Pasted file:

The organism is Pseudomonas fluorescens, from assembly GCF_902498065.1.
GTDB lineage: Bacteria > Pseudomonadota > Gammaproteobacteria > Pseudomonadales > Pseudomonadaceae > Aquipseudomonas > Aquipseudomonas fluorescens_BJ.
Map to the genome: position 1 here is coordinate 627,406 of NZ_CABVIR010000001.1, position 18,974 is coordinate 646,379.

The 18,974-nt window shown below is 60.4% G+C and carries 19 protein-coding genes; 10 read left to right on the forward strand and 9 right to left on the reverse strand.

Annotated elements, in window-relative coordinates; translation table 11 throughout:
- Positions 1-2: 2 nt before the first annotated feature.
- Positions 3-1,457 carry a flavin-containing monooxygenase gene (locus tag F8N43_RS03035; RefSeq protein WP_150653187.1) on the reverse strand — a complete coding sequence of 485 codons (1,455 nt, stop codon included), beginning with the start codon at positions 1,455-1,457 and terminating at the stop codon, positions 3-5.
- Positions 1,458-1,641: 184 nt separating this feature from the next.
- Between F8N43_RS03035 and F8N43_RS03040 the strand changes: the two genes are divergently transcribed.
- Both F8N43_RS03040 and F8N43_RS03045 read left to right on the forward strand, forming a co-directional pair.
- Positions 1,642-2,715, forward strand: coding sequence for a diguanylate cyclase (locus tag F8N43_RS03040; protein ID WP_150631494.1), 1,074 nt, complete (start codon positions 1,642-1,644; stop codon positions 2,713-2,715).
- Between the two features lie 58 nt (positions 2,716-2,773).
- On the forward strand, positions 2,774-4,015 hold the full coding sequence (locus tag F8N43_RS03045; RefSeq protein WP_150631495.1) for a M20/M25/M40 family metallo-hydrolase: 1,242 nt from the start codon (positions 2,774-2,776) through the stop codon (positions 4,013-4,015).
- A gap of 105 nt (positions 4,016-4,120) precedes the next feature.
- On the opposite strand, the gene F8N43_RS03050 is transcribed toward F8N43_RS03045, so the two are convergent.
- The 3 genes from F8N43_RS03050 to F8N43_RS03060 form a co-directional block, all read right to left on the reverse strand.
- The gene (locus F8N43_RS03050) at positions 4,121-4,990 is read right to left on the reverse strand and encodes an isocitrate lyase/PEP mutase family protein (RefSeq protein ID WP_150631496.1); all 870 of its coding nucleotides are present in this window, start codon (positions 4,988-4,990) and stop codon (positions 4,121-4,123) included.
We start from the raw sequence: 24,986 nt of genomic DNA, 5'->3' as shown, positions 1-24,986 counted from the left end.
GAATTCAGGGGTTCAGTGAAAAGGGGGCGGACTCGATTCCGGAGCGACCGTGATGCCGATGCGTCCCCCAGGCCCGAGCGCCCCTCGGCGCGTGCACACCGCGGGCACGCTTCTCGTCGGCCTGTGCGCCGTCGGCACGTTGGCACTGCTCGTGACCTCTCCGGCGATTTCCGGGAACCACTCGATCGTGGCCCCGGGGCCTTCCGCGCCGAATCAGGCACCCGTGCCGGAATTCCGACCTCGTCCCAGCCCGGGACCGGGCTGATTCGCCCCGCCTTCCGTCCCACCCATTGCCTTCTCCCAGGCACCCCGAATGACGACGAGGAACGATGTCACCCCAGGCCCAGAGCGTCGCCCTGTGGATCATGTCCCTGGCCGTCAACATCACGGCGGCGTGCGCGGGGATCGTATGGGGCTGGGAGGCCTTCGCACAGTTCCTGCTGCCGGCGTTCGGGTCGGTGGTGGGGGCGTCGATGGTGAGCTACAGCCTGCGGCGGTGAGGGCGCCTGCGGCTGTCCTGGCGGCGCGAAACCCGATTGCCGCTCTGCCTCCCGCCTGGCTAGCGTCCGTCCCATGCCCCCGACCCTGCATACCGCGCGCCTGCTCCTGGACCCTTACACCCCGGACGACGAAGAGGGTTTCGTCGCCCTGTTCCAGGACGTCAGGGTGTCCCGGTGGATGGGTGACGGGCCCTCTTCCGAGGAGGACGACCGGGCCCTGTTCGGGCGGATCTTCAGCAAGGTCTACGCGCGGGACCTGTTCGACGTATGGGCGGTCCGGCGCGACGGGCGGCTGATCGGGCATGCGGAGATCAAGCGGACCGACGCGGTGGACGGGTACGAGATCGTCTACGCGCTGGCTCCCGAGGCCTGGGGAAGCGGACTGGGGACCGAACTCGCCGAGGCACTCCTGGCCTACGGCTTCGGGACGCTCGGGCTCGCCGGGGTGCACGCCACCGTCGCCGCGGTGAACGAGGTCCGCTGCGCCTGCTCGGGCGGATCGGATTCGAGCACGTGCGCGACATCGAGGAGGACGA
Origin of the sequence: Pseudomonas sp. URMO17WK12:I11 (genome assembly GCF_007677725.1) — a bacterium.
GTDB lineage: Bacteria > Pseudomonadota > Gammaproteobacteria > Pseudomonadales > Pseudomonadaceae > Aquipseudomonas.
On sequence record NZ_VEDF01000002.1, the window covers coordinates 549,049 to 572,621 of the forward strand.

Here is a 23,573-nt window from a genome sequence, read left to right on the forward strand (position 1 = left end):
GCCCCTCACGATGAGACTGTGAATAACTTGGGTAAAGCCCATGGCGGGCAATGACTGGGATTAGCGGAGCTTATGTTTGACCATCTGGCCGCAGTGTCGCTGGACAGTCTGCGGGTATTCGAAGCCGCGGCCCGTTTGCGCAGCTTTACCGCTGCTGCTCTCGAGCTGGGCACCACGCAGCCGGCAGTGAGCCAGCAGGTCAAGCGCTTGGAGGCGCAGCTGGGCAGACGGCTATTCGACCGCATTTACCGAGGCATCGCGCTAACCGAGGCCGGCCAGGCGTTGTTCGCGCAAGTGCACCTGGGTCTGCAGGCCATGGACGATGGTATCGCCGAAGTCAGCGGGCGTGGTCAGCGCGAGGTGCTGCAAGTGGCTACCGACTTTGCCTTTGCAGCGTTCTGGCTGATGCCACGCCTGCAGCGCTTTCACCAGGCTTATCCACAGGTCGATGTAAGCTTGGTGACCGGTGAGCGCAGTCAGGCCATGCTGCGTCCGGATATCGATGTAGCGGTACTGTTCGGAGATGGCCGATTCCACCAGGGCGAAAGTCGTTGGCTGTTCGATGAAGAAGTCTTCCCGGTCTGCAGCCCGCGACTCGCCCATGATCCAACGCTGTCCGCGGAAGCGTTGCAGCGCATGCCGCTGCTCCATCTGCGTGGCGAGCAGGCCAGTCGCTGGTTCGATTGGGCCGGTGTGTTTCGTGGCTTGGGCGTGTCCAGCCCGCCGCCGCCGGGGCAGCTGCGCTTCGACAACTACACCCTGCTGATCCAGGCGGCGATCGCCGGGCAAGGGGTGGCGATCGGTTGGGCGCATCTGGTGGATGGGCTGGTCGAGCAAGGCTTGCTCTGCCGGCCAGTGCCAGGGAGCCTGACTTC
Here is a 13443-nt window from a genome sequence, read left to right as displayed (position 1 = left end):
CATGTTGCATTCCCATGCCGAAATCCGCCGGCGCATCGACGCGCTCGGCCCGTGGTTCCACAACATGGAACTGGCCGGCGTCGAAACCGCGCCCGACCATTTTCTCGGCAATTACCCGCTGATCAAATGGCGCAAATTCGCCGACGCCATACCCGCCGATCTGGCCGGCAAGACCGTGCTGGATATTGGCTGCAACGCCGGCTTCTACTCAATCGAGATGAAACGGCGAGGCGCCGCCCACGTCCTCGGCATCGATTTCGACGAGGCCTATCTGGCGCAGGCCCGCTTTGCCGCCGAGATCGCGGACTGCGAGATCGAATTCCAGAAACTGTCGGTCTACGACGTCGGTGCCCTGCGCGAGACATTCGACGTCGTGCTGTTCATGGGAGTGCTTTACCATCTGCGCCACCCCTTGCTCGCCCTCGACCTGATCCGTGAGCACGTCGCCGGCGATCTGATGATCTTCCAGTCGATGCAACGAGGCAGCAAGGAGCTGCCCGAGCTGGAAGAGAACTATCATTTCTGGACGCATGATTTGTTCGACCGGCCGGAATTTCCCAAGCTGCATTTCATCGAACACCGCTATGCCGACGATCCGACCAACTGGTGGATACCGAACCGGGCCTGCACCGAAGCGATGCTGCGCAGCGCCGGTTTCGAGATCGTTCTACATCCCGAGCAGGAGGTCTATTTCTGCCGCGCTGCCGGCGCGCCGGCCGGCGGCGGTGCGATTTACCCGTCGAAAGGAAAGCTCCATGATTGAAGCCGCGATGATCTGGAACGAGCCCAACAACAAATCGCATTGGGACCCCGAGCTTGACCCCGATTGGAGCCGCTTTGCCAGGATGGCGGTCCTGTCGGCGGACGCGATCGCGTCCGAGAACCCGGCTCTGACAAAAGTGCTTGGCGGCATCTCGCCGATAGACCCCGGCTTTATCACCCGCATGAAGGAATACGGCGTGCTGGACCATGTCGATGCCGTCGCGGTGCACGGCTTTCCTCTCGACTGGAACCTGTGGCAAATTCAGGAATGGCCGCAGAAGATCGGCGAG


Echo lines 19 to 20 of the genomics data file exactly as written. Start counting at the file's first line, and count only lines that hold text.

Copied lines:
GAATTCAGGGGTTCAGTGAAAAGGGGGCGGACTCGATTCCGGAGCGACCGTGATGCCGATGCGTCCCCCAGGCCCGAGCGCCCCTCGGCGCGTGCACACCGCGGGCACGCTTCTCGTCGGCCTGTGCGCCGTCGGCACGTTGGCACTGCTCGTGACCTCTCCGGCGATTTCCGGGAACCACTCGATCGTGGCCCCGGGGCCTTCCGCGCCGAATCAGGCACCCGTGCCGGAATTCCGACCTCGTCCCAGCCCGGGACCGGGCTGATTCGCCCCGCCTTCCGTCCCACCCATTGCCTTCTCCCAGGCACCCCGAATGACGACGAGGAACGATGTCACCCCAGGCCCAGAGCGTCGCCCTGTGGATCATGTCCCTGGCCGTCAACATCACGGCGGCGTGCGCGGGGATCGTATGGGGCTGGGAGGCCTTCGCACAGTTCCTGCTGCCGGCGTTCGGGTCGGTGGTGGGGGCGTCGATGGTGAGCTACAGCCTGCGGCGGTGAGGGCGCCTGCGGCTGTCCTGGCGGCGCGAAACCCGATTGCCGCTCTGCCTCCCGCCTGGCTAGCGTCCGTCCCATGCCCCCGACCCTGCATACCGCGCGCCTGCTCCTGGACCCTTACACCCCGGACGACGAAGAGGGTTTCGTCGCCCTGTTCCAGGACGTCAGGGTGTCCCGGTGGATGGGTGACGGGCCCTCTTCCGAGGAGGACGACCGGGCCCTGTTCGGGCGGATCTTCAGCAAGGTCTACGCGCGGGACCTGTTCGACGTATGGGCGGTCCGGCGCGACGGGCGGCTGATCGGGCATGCGGAGATCAAGCGGACCGACGCGGTGGACGGGTACGAGATCGTCTACGCGCTGGCTCCCGAGGCCTGGGGAAGCGGACTGGGGACCGAACTCGCCGAGGCACTCCTGGCCTACGGCTTCGGGACGCTCGGGCTCGCCGGGGTGCACGCCACCGTCGCCGCGGTGAACGAGGTCCGCTGCGCCTGCTCGGGCGGATCGGATTCGAGCACGTGCGCGACATCGAGGAGGACGA
Origin of the sequence: Pseudomonas sp. URMO17WK12:I11 (genome assembly GCF_007677725.1) — a bacterium.